Do Not Panic – Health Director Confident in Samoa’s Process as Crewmen Test Positive in Pago

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The Samoa Director General of Health, Leausa Dr Take Naseri says Samoa’s Health Port Protocols are air tight, and there is no need to panic amidst reports that 3 crew members aboard a container ship that docked in Apia over the weekend have been tested positive for COVID-19 in Pago.

The Fesco Askold left California around October 25th. It was in Tahiti on the 4th of November for one day, then Apia on the 8th of November before docking in American Samoa yesterday, 9th November.

Responding to questions from Samoa Global News this morning the Director General says he did receive a phone call late last night from American Samoa Director of Health, Dr Aifili John Tufa to confirm that test results on three Fesco Askold crew members had returned positive.

“He called to inform me that they had tested three crewmen positive..”

“I asked if the crew actually come off the ship and he said no”.

Leausa explains that Samoa has developed and followed well coordinated processes of Health Port Protocols, strictly followed by authorities at the Apia Port during shipment offloads.

“The area is sealed off and closely monitored by Police, Quarantine, and Health officials and there is no contact with any crew member…”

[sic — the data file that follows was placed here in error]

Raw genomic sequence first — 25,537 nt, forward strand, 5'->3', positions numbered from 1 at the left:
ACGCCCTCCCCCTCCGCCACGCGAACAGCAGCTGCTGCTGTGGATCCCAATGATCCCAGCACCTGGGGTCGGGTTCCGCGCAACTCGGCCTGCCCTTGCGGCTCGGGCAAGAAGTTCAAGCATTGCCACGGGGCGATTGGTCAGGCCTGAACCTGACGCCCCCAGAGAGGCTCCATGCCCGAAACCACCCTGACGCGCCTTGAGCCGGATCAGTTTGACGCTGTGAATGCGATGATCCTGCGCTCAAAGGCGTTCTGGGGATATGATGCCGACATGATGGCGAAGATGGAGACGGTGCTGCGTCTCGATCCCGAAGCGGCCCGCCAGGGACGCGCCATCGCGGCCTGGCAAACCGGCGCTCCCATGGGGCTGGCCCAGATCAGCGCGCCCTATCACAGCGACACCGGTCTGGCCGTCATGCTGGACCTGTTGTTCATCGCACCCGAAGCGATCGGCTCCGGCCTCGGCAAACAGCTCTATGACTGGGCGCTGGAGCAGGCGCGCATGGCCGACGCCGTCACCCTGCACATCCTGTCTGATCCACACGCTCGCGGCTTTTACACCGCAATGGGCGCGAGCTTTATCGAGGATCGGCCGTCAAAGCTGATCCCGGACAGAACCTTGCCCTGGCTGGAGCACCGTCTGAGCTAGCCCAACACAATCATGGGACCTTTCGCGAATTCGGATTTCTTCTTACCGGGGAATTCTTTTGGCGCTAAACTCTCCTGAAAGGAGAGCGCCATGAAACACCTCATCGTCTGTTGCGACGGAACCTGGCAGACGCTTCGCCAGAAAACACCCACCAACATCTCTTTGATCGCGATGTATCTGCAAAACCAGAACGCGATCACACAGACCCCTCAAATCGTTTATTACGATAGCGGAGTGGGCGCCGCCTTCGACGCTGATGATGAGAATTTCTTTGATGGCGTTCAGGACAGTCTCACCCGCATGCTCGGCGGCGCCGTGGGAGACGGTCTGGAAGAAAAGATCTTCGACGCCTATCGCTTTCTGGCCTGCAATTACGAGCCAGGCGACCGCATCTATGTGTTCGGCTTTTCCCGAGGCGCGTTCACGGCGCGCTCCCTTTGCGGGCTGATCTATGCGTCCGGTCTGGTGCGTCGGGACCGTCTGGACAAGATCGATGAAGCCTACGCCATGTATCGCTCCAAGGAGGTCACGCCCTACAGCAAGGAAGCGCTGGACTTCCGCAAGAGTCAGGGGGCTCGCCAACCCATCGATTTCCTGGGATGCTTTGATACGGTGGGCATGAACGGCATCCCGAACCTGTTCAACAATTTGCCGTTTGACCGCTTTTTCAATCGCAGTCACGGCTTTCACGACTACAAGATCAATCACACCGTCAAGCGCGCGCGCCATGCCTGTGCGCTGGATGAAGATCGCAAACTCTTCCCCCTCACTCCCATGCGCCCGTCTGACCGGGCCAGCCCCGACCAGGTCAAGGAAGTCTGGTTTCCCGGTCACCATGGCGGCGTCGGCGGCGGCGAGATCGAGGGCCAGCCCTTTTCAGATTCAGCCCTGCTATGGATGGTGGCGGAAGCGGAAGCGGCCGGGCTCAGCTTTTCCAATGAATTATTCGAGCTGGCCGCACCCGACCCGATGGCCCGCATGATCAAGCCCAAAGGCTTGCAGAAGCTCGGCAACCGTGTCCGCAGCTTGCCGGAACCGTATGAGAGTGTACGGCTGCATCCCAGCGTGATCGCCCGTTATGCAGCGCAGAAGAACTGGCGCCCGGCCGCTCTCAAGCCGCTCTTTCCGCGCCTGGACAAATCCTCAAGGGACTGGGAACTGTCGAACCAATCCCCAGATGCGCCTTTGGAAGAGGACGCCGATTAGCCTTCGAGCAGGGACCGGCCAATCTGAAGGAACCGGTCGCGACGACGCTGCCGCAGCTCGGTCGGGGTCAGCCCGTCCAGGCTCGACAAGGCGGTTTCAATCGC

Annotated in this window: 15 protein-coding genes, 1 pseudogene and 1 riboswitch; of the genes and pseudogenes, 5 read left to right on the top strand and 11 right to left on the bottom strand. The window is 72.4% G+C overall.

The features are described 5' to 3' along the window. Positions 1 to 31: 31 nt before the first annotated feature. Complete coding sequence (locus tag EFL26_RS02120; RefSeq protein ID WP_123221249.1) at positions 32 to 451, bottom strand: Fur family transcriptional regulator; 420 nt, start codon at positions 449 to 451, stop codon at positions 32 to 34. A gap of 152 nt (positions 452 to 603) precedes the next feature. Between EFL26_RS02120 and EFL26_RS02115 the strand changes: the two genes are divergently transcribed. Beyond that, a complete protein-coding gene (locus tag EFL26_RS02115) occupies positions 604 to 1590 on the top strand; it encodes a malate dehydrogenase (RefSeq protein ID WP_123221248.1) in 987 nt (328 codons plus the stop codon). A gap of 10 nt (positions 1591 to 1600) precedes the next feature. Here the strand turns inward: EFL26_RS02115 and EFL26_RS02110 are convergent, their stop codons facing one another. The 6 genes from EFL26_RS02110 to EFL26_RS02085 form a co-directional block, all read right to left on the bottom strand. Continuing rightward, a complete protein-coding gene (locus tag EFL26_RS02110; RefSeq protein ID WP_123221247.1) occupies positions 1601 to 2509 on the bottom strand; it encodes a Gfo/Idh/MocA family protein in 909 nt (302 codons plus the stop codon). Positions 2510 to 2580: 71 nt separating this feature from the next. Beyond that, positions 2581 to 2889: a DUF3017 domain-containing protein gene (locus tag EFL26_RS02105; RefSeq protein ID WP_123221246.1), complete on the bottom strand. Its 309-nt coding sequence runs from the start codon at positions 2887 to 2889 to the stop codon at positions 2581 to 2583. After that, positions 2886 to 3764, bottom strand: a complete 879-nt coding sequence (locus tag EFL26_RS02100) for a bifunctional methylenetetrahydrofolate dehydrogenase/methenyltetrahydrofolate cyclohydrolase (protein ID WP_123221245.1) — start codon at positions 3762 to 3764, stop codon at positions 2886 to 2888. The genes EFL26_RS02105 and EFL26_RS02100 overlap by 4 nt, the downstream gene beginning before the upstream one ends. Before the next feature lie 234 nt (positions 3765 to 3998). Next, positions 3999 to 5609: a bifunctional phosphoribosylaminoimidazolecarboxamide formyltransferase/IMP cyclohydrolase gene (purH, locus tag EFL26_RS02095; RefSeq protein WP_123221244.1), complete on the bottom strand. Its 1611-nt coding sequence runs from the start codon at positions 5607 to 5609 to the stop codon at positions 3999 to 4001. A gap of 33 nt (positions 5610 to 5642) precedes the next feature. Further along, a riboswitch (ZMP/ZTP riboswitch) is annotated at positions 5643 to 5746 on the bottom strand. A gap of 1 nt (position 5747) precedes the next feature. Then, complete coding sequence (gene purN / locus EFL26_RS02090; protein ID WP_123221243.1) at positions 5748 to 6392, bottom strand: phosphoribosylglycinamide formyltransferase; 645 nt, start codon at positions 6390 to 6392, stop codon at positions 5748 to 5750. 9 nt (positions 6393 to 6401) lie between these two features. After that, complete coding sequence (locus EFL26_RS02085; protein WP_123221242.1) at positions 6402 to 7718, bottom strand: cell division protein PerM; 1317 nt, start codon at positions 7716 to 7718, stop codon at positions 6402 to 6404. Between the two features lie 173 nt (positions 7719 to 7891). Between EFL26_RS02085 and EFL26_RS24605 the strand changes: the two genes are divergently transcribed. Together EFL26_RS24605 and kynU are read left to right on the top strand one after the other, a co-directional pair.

“Our protocols require that crew members are isolated on the vessel, and noone comes off or makes contact with anyone…”

Leausa says the risk for Samoa is mitigated by this stringent process where nobody gets off the ship, and the few officials involved are in full PPE – Personal Protection Equipment.

“The crew on board are even required to quarantine in an area of the ship and there is only one crew member who stands on board the vessel from a distance to oversee the offload process”.

“The containers are all offloaded by crane onto a secluded area of the wharf, fenced off with only 2 or 3 stevedoring crew to operate the cranes..”

Leausa says there are at most, five people involved who are fully equipped with Personal Protective Equipment (PPE) and even though they made no contact, they will now be isolated and tested.

“Even when they remove the their PPE, they take them off and leave them there in a special area, treated as contaminated… the process is very tight”, says Leausa.

Leausa says the containers are then heavily fumigated whilst still in the secured area.

“I am confident with our process, but for extra precaution, those involved have been quarantined and will be tested.”

Leausa says Samoa’s protocol focuses on testing before individuals are released into the public, but do not board to test crew members on board cargo ships.

“After 14 days quarantine, we test all our incoming repartriated citizens before they are released.. that is our focus.”

“We do not risk health care workers by going onto vessels to test their crew”, added Leausa.


Sina Retzlaff